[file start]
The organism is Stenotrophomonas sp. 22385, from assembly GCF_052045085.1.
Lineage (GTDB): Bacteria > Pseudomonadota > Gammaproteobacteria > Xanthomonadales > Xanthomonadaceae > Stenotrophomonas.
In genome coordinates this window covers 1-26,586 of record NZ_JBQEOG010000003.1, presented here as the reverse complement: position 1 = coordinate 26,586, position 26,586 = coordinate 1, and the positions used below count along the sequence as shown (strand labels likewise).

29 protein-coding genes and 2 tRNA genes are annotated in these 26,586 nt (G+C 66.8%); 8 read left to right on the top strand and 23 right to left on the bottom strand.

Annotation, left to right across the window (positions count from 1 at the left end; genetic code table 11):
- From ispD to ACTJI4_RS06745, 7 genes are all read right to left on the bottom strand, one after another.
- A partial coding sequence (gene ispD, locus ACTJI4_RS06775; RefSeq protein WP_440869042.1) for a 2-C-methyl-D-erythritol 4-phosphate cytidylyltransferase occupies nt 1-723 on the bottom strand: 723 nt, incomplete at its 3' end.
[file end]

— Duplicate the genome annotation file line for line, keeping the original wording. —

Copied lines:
The organism is Stenotrophomonas sp. 22385, from assembly GCF_052045085.1.
Lineage (GTDB): Bacteria > Pseudomonadota > Gammaproteobacteria > Xanthomonadales > Xanthomonadaceae > Stenotrophomonas.
In genome coordinates this window covers 1-26,586 of record NZ_JBQEOG010000003.1, presented here as the reverse complement: position 1 = coordinate 26,586, position 26,586 = coordinate 1, and the positions used below count along the sequence as shown (strand labels likewise).

29 protein-coding genes and 2 tRNA genes are annotated in these 26,586 nt (G+C 66.8%); 8 read left to right on the top strand and 23 right to left on the bottom strand.

Annotation, left to right across the window (positions count from 1 at the left end; genetic code table 11):
- From ispD to ACTJI4_RS06745, 7 genes are all read right to left on the bottom strand, one after another.
- A partial coding sequence (gene ispD, locus ACTJI4_RS06775; RefSeq protein WP_440869042.1) for a 2-C-methyl-D-erythritol 4-phosphate cytidylyltransferase occupies nt 1-723 on the bottom strand: 723 nt, incomplete at its 3' end.